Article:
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Ann Pharmacother. 2013 May;47(5):704-13. doi: 10.1345/aph.1R641. Epub 2013 Apr 23.

The emerging role of tiotropium for patients with asthma.

Author information

  • 1St. Louis College of Pharmacy, St. Louis, MO, USA. Suzanne.Bollmeier@stlcop.edu



To review clinical data on the use of the long-acting anticholinergic agent tiotropium in patients with asthma.


A literature search was performed via EMBASE and MEDLINE (1966-November 2012). The search was limited to human data published in the English language. Search terms included asthma, tiotropium, and long-acting anticholinergics.


Relevant information related to the use of tiotropium in patients with asthma was reviewed. Randomized controlled trials and open-label trials were included. The references of published articles identified in the search were also examined for additional studies appropriate to include in the review. Data were prioritized if they originated from human studies, especially if derived from randomized, placebo-controlled trials. Trials and case reports involving the use of long-acting anticholinergic tiotropium in asthma patients were included; conversely, trials involving ipratropium were not.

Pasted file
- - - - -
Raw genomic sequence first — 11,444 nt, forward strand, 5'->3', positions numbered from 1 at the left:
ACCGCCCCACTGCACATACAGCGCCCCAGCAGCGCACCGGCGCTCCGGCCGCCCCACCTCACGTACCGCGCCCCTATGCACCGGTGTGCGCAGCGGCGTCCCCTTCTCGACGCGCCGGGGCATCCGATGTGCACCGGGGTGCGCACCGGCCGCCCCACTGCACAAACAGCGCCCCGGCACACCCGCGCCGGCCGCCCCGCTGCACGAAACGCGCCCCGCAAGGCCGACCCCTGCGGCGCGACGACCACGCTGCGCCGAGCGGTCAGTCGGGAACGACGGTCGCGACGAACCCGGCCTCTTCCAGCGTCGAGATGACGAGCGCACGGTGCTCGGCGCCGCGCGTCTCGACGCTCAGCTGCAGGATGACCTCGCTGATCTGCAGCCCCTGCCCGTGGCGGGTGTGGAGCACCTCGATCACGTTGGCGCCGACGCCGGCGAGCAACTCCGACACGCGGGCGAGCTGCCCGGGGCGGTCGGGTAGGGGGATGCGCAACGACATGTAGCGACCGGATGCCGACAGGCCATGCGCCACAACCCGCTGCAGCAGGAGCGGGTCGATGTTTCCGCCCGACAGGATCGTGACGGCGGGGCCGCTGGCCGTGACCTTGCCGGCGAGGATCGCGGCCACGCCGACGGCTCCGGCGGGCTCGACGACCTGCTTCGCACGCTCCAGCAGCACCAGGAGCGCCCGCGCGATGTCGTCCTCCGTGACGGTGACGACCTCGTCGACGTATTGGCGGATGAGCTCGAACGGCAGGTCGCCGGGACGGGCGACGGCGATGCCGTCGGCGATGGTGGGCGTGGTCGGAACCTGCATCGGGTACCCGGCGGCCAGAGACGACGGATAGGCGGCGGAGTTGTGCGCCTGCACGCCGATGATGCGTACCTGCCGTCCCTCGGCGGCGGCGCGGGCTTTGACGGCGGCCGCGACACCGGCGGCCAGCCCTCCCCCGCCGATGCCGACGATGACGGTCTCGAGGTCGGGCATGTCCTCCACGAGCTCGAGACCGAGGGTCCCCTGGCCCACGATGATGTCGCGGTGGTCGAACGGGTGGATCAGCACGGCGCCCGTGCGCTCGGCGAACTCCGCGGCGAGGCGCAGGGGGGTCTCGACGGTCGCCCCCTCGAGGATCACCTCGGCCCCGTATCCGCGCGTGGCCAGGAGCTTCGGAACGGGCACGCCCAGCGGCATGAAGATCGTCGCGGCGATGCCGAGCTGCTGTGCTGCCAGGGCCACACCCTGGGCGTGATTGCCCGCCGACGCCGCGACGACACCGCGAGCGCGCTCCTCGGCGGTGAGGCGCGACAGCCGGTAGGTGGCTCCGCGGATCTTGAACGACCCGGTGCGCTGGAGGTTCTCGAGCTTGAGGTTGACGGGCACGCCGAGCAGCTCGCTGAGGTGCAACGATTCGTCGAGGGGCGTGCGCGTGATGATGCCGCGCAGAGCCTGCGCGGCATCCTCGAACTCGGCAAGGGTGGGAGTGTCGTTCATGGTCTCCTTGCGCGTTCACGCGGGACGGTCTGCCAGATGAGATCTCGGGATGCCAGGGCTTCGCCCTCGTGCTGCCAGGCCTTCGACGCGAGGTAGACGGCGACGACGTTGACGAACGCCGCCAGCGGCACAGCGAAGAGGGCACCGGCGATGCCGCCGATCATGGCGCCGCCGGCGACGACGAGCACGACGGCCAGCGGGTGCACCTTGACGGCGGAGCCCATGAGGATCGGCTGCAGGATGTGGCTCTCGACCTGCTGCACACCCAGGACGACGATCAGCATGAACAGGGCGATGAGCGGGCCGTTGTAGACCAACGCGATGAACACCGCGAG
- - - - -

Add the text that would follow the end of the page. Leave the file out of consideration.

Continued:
Two large randomized controlled trials support the safety and efficacy of adding tiotropium to the treatment regimen of select patients with poorly controlled asthma already receiving combination high-dose glucocorticosteroid/long-acting β-agonist (LABA) therapy. Pharmacogenomic studies have shown that patients with polymorphisms of the β2-adrenoreceptor (ADRB2; 16 Arg/Arg and 16 Arg/Gly) are particularly responsive to treatment with tiotropium. Smaller studies indicate that the advantages may be most pronounced in patients with a predominance of sputum neutrophils and that tiotropium can assist with decreasing the inhaled corticosteroid (ICS) dose. An increased risk of cardiovascular events was not identified.


Tiotropium should be considered in patients with asthma who remain symptomatic while receiving high-dose ICS and LABA therapy. Specifically, patients with high sputum neutrophil levels or with 16 Arg/Arg or 16 Arg/Gly polymorphism of the ADRB2 gene appear to respond best.

[PubMed - indexed for MEDLINE]
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